During this period I began to have a lot of doubts about my coaching, speaking, and even writing ability. I felt that I was not making any progress — but I then I sat down and created a success list and realized that I had actually accomplished much. A success list can include activities like cooking a new recipe, riding a bike, passing a math test, completing a home project. Your accomplishments do not have to be monumental to be successes. All the activities you have ever done can be listed, including those we take for granted and forget. Believe me, you have a list.
I hadn't acknowledged or appreciated the fact that I had written several blogs, held workshops, spoken at chamber meetings, started writing this book, and posted inspiring messages on Facebook. The Facebook posts were reaching people in over twenty countries.
In 2013 I attended a writer's retreat in Sedona, Arizona, with five fabulous women who were also writing books. The landscape was stunning, and the beautiful hotel where we stayed was a perfect place to connect with God and nature and to feel the energy of the vortex. During a morning walk, a fellow writer and I discovered a large cross that was erected against a mountain backdrop. I took a picture, knowing that this cross meant something to me and that I would later find my own personal message in it.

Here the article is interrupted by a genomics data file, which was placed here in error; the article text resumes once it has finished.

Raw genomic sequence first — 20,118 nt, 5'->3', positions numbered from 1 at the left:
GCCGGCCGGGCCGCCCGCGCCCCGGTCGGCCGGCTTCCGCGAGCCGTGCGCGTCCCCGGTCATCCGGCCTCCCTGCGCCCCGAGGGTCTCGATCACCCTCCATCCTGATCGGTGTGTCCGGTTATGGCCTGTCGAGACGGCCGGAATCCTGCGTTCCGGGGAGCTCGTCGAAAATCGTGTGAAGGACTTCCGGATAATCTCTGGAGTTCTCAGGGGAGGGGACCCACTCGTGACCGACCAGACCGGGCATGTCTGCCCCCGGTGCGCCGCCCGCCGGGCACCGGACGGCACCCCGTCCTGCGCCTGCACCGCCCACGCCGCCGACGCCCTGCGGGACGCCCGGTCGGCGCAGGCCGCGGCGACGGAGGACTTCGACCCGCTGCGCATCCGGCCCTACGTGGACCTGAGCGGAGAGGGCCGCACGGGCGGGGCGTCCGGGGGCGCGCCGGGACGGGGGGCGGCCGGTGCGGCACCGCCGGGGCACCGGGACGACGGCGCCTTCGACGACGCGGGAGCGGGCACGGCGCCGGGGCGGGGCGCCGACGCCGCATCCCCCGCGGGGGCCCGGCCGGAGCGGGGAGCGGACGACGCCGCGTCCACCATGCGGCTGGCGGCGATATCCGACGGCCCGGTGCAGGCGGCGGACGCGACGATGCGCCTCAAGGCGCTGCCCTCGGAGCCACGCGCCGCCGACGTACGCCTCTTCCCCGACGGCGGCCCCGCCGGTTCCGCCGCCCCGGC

Excerpted from "Life Is Like Riding A Bicycle"
Copyright © 2017 René Guerra.
Excerpted by permission of Balboa Press.
All rights reserved. No part of this excerpt may be reproduced or reprinted without permission in writing from the publisher.
Excerpts are provided by Dial-A-Book Inc. solely for the personal use of visitors to this web site.
Table of Contents
Chapter 1 You Always Have More than You Think You Have, 1,
Chapter 2 Get Back on Your Bike, 9,
Chapter 3 Lessons Learned on the Bike, 17,
Chapter 4 Uphill Finish—Dig Deep, 25,
Chapter 5 The Road to Discovering Your Passion, 33,
Chapter 6 Living as a Freewheeling Spirit, 38,
Chapter 7 Who Is in Your Peloton?, 44,
Chapter 8 Keep Pedaling, 52,
Chapter 9 You Had Enough, 59,
Chapter 10 Measure for Success, 65,
Chapter 11 Cooldown ... Inspiration from the Road Already Traveled, 73,